Wednesday, 7 June 2017

A fluke encounter

Whilst on holiday on the west coast of Scotland recently we pawned wedding rings and our first born to fund a whale watching trip out of Gairloch with the excellent Hebridean Wildlife Cruises. Within an hour we had made contact with a Minke Whale just beyond the mouth of the mighty sea loch.
The snout breaks the surface first in the Minke Whale's dive sequence
I didn't expect to be photographing Whale nostrils last week!
Then a long body roll...
...revealing the bulk of the animal and a sharply curved dorsal fin
A more distant view
A big beast, we could see the white sides as it came close to the boat
Minke Whale seen here with the mountains of Wester Ross in the background
The first sighting was distant, but the inquisitive Minke took everyone's breath away by surfacing just yards from the rib. A second individual was seen before we headed out across The Minch for a close look at the Shiant Islands.
A throng of Auks at the base of the cliffs on the Shiant Islands 
Over 60,000 pairs of Puffin breed on the Shiants... over 10,000 pairs of Razorbill...
...18,000 pairs of Guillemot (this one a Bridled Guillemot)...
...and 1,700 pairs of Shag
Razorbill in flight
Razorbill just getting airborne
I was fortunate enough to land here back in 1999, and although we could not leave the rib on this trip, it was great to return to find the huge colonies of Puffins and other auks apparently still doing well. The 'Enchanted islands', which are closer to Lewis than the mainland, hold approximately 10% of the UK's breeding Puffins and 7% of its Razorbills so they really are a vitally important location for seabirds.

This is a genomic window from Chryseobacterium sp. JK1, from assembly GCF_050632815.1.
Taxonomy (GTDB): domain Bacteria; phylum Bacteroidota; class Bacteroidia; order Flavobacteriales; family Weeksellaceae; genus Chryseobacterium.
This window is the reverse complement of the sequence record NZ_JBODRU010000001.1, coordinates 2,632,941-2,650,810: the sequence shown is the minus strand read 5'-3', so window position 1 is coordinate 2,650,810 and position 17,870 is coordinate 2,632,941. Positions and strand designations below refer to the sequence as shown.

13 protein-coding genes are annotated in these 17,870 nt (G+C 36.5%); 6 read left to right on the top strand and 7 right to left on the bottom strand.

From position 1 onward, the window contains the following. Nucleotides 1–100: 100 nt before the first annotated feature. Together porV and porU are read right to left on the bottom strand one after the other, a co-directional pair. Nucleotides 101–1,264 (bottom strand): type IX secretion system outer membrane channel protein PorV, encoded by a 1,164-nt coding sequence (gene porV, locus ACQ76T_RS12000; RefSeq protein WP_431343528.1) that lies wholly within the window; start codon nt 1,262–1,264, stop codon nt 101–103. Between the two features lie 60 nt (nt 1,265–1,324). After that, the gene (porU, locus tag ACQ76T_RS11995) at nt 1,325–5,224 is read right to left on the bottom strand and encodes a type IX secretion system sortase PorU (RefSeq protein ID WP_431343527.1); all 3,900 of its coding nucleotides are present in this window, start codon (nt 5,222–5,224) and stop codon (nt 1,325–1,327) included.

A few pairs of Great Skua breed on the islands
A menacing presence for the other seabirds
Common Dolphin in The Minch
Grey Seals inspected our boat closely
A large Grey Seal on the Shiants
A large Kittiwake colony was also present
Small flocks of Manx Shearwater passed us in The Minch
Unfortunately the island also became home to over 3,000 non-native Black Rats which cause havoc with the ground-nesting birds. In recent years the RSPB, SNH and the Nicolson family, who own the islands, have been working together on an eradication programme. This appears to be bearing fruit as 2016 was a good breeding season for seabirds. While not too many Puffins were at their burrows during our visit, there were certainly thousands on the sea around the base of the cliffs.
The sole habitable dwelling on the Shiant Islands, once owned by Whisky Galore author Compton Mackenzie
Our vessel for the whale-watching trip
Basalt columns on the Shiants

Approaching the Shiant Islands with Lewis in the background
The mountains of Wester Ross from The Minch
Looking back to the mainland from The Minch
The view of Skye and the Old Mann of Storr from The Minch
My crewmates were happy but a bit saddle sore after 4 hours on the water
The long journey back was punctuated by the occasional passing Bonxie, small groups of Manx Shearwater and a small pod of Common Dolphin. A great experience in a memorable week for close encounters with mammals.
George is in there somewhere

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